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Publication numberUS5655042 A
Publication typeGrant
Application numberUS 08/734,618
Publication dateAug 5, 1997
Filing dateOct 28, 1996
Priority dateApr 3, 1995
Fee statusPaid
Publication number08734618, 734618, US 5655042 A, US 5655042A, US-A-5655042, US5655042 A, US5655042A
InventorsMark T. Atanovich, David L. Vowles
Original AssigneeMotorola, Inc.
Export CitationBiBTeX, EndNote, RefMan
External Links: USPTO, USPTO Assignment, Espacenet
Molded slotted optical switch structure and method
US 5655042 A
Abstract
A molded slotted optical switch structure (21) includes a separate molded emitter portion (23) and a separate molded detector portion (24). The molded emitter portion (23) includes an emitter device (29) molded within an emitter housing (27). The molded detector portion includes a detector device (49) molded within a detector housing (47). The molded emitter portion (23) is coupled to the molded detector portion (24) to form a slot (57) with the emitter device (29) and the detector device (49) aligned with each other across the slot (57). Switching occurs when an opaque object passes through the slot (57) interrupting optical communication between the emitter device (29) and the detector device (49).
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Claims(20)
We claim:
1. A molded slotted optical switch structure having a two piece housing comprising:
an input device;
a separate input portion including a molded input housing having a first base portion, a first upright portion extending from the first base portion, wherein the input device is integrally molded within the first upright portion, and wherein the separate input portion forms a first piece of the two piece housing;
an output device; and
a separate output portion including a molded output housing having a second base portion and a second upright portion extending from the second base portion, wherein the output device is integrally molded with the second upright portion, and wherein the separate output portion forms a second piece of the two piece housing, and wherein the molded input portion is coupled to the molded output portion such that the input device faces the output device, and wherein the first upright portion is spaced a distance from the second upright portion to form a slot.
2. A structure according to claim 1 further comprising means for press-fitting the molded input housing to the molded output housing, the means for press-fitting integrally molded into the first and second base portions.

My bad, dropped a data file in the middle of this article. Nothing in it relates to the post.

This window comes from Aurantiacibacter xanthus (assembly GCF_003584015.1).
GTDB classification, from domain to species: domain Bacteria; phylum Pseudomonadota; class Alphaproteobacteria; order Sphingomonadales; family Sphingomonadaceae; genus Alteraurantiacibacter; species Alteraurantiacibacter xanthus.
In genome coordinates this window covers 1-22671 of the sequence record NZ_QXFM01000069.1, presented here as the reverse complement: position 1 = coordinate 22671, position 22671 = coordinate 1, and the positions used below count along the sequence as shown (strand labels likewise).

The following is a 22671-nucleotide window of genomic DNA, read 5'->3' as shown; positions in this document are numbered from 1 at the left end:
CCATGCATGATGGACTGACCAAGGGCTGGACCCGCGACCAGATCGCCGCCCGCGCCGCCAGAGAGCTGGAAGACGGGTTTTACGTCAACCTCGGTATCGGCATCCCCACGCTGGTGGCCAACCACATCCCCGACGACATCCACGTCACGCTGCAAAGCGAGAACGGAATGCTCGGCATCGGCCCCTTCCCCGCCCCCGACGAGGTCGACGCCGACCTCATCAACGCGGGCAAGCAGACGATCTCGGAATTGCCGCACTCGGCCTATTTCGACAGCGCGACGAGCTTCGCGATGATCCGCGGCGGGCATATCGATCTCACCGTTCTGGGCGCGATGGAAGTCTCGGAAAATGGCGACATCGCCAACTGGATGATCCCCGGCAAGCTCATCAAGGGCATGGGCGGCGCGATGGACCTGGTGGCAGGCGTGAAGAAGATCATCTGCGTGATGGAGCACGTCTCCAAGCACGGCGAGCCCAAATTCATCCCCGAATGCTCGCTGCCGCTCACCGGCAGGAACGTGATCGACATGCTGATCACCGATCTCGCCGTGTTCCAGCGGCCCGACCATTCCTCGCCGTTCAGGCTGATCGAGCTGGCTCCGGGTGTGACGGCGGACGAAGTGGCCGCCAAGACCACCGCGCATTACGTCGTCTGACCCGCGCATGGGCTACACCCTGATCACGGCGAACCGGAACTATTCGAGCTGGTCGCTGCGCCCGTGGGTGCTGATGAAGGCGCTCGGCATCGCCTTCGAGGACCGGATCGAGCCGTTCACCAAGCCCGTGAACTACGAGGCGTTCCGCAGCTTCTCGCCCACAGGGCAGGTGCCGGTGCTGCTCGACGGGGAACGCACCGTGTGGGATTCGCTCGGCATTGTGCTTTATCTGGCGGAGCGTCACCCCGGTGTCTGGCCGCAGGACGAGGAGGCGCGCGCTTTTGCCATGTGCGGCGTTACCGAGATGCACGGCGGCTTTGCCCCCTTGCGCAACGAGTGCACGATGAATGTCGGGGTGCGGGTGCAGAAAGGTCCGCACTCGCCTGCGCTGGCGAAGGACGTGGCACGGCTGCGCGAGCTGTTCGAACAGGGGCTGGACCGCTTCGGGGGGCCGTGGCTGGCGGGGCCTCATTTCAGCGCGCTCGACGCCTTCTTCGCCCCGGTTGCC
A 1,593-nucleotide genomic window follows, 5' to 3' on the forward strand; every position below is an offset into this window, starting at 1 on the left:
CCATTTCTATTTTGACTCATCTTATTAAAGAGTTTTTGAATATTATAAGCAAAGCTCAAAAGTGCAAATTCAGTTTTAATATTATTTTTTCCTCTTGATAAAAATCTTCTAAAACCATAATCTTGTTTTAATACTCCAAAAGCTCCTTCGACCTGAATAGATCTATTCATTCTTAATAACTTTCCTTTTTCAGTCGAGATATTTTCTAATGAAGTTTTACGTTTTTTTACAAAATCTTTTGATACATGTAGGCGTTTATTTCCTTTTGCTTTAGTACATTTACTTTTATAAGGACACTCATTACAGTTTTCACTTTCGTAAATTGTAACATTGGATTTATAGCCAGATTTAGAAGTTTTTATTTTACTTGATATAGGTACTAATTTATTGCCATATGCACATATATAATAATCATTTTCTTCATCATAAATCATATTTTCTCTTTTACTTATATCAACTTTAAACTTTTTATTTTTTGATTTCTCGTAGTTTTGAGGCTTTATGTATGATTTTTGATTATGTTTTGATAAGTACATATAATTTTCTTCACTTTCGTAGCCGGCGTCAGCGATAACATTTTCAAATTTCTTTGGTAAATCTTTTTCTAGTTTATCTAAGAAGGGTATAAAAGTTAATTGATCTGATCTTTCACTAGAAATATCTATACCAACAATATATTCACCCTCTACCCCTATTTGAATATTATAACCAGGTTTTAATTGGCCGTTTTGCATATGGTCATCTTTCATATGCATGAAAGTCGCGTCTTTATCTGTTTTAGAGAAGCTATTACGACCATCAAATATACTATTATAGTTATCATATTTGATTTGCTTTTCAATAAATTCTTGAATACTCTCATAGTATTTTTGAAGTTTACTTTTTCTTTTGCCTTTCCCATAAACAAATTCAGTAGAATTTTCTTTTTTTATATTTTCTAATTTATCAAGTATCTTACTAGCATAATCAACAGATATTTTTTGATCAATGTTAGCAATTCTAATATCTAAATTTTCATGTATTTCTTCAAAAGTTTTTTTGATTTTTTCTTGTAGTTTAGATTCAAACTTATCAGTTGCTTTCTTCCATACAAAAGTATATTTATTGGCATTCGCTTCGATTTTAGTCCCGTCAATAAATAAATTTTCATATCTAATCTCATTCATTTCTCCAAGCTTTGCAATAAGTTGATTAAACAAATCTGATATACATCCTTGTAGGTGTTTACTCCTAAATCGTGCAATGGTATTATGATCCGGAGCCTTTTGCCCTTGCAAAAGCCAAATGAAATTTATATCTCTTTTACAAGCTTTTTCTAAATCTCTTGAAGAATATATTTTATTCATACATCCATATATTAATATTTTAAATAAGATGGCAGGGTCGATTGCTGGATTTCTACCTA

3. A structure according to claim 1 further comprising a spacer coupled between the molded input housing and molded output housing to increase the distance between the input device and the output device.
4. A structure according to claim 3 further comprising means for press-fitting the molded input housing and the molded output housing to the spacer, the means for press-fitting integrally molded into the spacer and the first and second base portions.
5. A structure according to claim 1 further comprising a first lens formed in one side of the first upright portion such that the input device is substantially in alignment with the first lens, and a second lens formed in one side of the second upright portion such that the output device is substantially in alignment with the second lens, wherein the molded input housing comprises a material having a first color, and wherein the molded output housing comprises a material having a second color different than the first color.
6. A structure according to claim 1 wherein one of the first upright portion and the second upright portion includes a cored-out portion.
7. A molded slotted optical coupler device have at least a two piece housing comprising:
an emitter leadframe;
an emitter device coupled to the emitter leadframe to form an emitter leadframe structure;
an emitter housing including a first side portion and a first base portion, a portion of the emitter leadframe structure integrally molded into the emitter housing, wherein the emitter housing forms one piece of the at least two piece housing;
a detector leadframe;
a detector device coupled to the detector leadframe to form a detector leadframe structure; and
a detector housing including a second side portion and a second base portion, a portion of the detector leadframe structure integrally molded into the detector housing, wherein the detector housing forms another piece of the at least two piece housing, and wherein the detector housing is coupled to the emitter housing such that the first side portion and the second side portion are spaced a distance apart, and wherein the first side portion and the second side portion form a slot, and wherein the emitter device and the detector device face each other and are substantially in alignment.
8. A device according to claim 7 further comprising a first lens molded into the first side portion substantially over the emitter device.
9. A device according to claim 8 further comprising a second lens molded into the second side portion substantially over the detector device.
10. A device according to claim 7 wherein the first base portion includes a first coupling post and a first coupling hole, and wherein the second base portion includes a second coupling post and a second coupling hole, the first coupling hole arranged to receive the second coupling post, the second coupling hole arranged to receive the first coupling post.
11. A device according to claim 10 wherein the first and second coupling posts and the first and second coupling holes have different shapes to provide an interlocking structure.